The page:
Identifying emerging PV technologies

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With the Disruptive PV Technology Grid, Lux Research aims to identify the innovations in materials and cell designs that will aid in the stabilisation of module prices at US$0.90 per Watt, while the cost of goods will fall, thanks to improved cell efficiencies, cheaper processes and thinner wafers.

With the aid of this grid, Lux Research analysts will be able to evaluate upcoming technologies to assess which ones will change the face of photovoltaics and which ones will not see any commercial success. Among the findings:

  • Direct solidification provides cheaper wafers. Direct solidification of molten Si offers the best way toward kerfless wafering (which eliminates losses from sawing), a Holy Grail for the solar industry. This technology is a "top target" on the Disruptive PV Technology Grid with a market size of up to $600 million. 1366 Technologies is the clear leader, expected to be the first to reach commercialization by 2013.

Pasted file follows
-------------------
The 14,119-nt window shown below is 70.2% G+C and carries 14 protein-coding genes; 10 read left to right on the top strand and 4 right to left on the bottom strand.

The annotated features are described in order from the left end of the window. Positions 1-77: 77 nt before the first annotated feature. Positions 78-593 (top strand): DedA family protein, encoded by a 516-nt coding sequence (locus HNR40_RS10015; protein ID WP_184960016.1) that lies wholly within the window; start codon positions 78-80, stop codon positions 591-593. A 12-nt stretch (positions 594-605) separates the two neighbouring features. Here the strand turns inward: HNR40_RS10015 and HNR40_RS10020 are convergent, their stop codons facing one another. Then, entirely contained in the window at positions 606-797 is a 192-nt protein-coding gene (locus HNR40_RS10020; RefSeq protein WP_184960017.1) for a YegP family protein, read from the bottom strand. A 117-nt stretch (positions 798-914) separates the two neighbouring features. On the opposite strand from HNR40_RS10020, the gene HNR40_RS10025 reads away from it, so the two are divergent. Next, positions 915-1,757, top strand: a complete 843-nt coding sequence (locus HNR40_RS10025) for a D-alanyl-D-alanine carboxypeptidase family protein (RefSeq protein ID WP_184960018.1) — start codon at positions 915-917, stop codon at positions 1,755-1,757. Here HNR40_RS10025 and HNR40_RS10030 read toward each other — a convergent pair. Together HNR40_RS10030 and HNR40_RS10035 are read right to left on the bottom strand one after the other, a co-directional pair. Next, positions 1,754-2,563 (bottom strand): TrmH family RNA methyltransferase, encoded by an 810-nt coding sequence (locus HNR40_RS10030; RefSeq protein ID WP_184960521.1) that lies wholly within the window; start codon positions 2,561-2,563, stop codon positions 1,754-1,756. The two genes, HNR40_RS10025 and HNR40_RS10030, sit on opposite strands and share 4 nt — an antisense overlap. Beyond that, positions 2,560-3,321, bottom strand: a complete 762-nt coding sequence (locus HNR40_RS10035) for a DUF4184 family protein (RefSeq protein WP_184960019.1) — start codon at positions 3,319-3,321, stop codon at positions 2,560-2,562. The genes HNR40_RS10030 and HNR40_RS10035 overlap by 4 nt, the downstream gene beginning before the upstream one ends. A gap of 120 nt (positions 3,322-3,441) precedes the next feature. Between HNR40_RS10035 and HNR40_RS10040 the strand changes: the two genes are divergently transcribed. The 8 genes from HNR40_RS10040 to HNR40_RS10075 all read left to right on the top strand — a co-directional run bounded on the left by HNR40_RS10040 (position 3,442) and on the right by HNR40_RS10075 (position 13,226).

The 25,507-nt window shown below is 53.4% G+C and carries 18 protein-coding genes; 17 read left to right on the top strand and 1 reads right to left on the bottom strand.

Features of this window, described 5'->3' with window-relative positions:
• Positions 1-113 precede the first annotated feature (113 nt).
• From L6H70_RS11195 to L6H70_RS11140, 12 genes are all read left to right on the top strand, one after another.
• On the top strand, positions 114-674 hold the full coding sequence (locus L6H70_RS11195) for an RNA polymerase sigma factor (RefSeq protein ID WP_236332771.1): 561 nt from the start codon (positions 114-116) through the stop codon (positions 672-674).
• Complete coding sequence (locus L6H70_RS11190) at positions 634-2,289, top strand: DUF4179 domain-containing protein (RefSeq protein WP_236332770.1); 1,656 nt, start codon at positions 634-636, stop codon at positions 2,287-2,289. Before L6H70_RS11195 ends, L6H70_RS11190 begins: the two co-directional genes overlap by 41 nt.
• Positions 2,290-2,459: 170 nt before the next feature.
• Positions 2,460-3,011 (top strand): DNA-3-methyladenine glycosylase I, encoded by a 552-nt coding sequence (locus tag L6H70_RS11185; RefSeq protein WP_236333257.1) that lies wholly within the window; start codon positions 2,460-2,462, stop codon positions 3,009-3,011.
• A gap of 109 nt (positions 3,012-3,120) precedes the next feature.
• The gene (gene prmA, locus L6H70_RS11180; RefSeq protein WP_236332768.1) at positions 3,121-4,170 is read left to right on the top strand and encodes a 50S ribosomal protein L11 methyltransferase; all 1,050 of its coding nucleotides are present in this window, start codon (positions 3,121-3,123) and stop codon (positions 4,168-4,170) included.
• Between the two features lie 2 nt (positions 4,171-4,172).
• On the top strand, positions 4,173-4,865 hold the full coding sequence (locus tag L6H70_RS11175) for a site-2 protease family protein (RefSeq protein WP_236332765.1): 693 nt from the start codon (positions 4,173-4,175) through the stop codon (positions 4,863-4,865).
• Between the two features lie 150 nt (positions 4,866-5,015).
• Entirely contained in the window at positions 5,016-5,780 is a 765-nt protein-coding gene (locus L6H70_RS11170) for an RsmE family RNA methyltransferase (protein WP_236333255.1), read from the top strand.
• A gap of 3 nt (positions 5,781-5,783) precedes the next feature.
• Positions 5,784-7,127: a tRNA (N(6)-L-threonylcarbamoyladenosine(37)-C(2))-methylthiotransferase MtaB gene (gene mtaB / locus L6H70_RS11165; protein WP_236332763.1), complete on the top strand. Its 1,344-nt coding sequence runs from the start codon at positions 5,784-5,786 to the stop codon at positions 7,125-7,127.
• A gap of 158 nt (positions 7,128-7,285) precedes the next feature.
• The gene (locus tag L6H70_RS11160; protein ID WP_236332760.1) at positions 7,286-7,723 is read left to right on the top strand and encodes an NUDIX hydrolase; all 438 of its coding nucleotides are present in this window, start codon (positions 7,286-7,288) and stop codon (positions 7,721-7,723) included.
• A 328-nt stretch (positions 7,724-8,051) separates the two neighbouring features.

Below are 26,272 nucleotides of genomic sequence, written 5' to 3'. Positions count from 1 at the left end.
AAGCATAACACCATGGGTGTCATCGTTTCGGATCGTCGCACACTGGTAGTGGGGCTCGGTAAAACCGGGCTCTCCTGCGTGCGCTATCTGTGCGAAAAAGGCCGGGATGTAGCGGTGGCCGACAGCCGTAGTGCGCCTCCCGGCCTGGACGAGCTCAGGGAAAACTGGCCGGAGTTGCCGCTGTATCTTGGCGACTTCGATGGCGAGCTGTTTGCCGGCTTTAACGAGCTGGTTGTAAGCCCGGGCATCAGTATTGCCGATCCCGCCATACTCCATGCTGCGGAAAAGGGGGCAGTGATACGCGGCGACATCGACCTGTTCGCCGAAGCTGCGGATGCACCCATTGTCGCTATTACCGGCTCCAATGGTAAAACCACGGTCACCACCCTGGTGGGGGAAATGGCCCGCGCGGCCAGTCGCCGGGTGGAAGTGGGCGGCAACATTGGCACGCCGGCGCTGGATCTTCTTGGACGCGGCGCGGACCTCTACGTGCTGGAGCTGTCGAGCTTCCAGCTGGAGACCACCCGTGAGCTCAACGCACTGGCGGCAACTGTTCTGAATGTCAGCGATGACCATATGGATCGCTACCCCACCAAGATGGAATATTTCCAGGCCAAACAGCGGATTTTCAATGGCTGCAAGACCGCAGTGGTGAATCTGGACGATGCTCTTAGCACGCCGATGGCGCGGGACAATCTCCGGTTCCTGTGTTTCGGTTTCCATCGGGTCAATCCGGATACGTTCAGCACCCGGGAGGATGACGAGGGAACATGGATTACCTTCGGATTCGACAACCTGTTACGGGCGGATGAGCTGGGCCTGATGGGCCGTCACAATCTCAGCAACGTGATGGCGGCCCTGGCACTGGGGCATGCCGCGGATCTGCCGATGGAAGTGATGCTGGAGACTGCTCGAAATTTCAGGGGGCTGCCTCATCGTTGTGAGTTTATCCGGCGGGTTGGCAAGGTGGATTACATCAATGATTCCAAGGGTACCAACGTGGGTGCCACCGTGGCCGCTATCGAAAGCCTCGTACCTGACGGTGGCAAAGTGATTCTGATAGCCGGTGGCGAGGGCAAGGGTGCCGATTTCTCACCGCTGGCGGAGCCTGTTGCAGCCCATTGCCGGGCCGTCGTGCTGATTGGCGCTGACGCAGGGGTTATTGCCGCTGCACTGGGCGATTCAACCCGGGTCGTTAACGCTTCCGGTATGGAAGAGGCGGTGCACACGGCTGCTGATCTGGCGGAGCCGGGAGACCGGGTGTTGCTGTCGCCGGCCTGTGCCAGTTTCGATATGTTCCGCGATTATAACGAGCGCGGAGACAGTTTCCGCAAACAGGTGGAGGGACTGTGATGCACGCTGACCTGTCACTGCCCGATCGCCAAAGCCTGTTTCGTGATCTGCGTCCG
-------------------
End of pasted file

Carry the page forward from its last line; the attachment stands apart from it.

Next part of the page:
• Alternatives to cell efficiency increases. Anti-reflective and light-trapping coatings are second-tier technologies, but among the "top targets" with a market size of over $600 million. They provide cost-effective alternatives for efficiency gains. Natcore is the leader in this space with likely commercialization this year.
  • New active layers over the horizon. Copper zinc tin sulfide (CZTS) cell technology will eventually cannibalize thin film copper indium gallium diselenide (CIGS) market share through use of cheaper materials, eliminating the use of indium and gallium. Epitaxial Si (epi-Si) technology, which is thin monocrystalline silicon, has the potential to replace amorphous silicon (a-Si) infrastructure and reach higher efficiencies than a-Si modules.

"Emerging PV technologies that are easy to scale, result in module efficiency gains, and reduced capital and materials costs will be game-changers for struggling module makers," says Fatima Toor, Lux Research Analyst and the lead author of the report titled, Searching for Game Changers in Photovoltaic Materials Innovations: Next-Generation Technologies that Drive Down $/W.